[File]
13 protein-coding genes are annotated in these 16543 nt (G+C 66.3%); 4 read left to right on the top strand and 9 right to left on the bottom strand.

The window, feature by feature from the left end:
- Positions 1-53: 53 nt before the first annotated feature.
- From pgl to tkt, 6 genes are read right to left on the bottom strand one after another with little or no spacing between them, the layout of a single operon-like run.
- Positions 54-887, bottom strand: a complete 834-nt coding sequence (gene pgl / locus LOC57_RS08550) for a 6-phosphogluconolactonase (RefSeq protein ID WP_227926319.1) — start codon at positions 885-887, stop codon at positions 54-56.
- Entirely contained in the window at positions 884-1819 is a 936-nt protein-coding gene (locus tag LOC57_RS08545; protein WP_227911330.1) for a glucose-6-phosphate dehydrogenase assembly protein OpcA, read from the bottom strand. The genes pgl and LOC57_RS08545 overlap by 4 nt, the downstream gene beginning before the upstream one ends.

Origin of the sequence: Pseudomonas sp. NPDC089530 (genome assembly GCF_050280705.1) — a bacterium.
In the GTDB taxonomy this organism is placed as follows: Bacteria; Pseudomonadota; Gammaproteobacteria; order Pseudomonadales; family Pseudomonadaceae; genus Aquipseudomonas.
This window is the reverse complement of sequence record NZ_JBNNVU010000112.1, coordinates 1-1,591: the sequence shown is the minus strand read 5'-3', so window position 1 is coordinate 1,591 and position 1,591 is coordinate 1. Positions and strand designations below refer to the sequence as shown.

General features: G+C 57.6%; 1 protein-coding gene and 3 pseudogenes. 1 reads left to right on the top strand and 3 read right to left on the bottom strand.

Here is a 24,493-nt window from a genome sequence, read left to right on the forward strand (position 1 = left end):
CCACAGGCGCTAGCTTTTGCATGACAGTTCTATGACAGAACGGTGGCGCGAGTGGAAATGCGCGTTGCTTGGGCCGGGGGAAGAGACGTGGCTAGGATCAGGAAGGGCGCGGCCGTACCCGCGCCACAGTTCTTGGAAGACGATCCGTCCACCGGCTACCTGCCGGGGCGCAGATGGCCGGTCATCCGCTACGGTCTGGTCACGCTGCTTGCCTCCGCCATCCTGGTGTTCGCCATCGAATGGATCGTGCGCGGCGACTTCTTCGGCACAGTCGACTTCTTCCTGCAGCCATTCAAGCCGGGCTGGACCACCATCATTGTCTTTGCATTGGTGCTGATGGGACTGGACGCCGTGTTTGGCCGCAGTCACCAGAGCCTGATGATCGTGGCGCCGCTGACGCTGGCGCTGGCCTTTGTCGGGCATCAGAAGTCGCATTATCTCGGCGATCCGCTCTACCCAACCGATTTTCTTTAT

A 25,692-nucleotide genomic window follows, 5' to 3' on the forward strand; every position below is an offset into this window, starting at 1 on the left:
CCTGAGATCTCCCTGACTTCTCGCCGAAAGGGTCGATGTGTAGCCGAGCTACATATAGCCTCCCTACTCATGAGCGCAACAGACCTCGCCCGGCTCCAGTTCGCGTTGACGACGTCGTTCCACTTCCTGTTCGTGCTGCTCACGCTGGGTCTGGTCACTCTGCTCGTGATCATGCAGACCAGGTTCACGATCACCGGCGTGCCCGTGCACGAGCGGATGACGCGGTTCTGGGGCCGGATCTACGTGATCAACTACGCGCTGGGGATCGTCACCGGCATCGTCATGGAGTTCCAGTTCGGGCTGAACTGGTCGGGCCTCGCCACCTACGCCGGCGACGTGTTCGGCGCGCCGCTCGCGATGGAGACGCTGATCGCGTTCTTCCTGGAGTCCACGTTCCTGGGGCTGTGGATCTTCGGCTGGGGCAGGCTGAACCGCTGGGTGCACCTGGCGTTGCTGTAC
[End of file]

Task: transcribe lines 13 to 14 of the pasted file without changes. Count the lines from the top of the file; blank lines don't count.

A 25,692-nucleotide genomic window follows, 5' to 3' on the forward strand; every position below is an offset into this window, starting at 1 on the left:
CCTGAGATCTCCCTGACTTCTCGCCGAAAGGGTCGATGTGTAGCCGAGCTACATATAGCCTCCCTACTCATGAGCGCAACAGACCTCGCCCGGCTCCAGTTCGCGTTGACGACGTCGTTCCACTTCCTGTTCGTGCTGCTCACGCTGGGTCTGGTCACTCTGCTCGTGATCATGCAGACCAGGTTCACGATCACCGGCGTGCCCGTGCACGAGCGGATGACGCGGTTCTGGGGCCGGATCTACGTGATCAACTACGCGCTGGGGATCGTCACCGGCATCGTCATGGAGTTCCAGTTCGGGCTGAACTGGTCGGGCCTCGCCACCTACGCCGGCGACGTGTTCGGCGCGCCGCTCGCGATGGAGACGCTGATCGCGTTCTTCCTGGAGTCCACGTTCCTGGGGCTGTGGATCTTCGGCTGGGGCAGGCTGAACCGCTGGGTGCACCTGGCGTTGCTGTAC